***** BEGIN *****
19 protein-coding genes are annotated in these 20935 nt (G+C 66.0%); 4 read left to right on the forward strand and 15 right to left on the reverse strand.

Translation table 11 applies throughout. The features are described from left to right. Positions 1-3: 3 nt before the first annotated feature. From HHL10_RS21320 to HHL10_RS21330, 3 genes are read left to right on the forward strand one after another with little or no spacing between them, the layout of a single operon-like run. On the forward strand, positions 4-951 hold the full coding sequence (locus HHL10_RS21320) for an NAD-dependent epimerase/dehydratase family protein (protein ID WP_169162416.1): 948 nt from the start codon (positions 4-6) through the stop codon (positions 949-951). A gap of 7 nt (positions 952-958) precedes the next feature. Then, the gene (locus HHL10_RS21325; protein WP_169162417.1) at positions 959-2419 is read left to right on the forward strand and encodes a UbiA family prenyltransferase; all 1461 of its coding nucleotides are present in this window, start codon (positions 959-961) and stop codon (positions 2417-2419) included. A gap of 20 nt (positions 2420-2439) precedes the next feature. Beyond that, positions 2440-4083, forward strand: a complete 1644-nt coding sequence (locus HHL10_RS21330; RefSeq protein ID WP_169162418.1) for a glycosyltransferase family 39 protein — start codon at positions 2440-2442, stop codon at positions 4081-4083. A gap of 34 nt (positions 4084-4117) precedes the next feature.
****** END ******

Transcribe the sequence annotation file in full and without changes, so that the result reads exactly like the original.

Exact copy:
19 protein-coding genes are annotated in these 20935 nt (G+C 66.0%); 4 read left to right on the forward strand and 15 right to left on the reverse strand.

Translation table 11 applies throughout. The features are described from left to right. Positions 1-3: 3 nt before the first annotated feature. From HHL10_RS21320 to HHL10_RS21330, 3 genes are read left to right on the forward strand one after another with little or no spacing between them, the layout of a single operon-like run. On the forward strand, positions 4-951 hold the full coding sequence (locus HHL10_RS21320) for an NAD-dependent epimerase/dehydratase family protein (protein ID WP_169162416.1): 948 nt from the start codon (positions 4-6) through the stop codon (positions 949-951). A gap of 7 nt (positions 952-958) precedes the next feature. Then, the gene (locus HHL10_RS21325; protein WP_169162417.1) at positions 959-2419 is read left to right on the forward strand and encodes a UbiA family prenyltransferase; all 1461 of its coding nucleotides are present in this window, start codon (positions 959-961) and stop codon (positions 2417-2419) included. A gap of 20 nt (positions 2420-2439) precedes the next feature. Beyond that, positions 2440-4083, forward strand: a complete 1644-nt coding sequence (locus HHL10_RS21330; RefSeq protein ID WP_169162418.1) for a glycosyltransferase family 39 protein — start codon at positions 2440-2442, stop codon at positions 4081-4083. A gap of 34 nt (positions 4084-4117) precedes the next feature.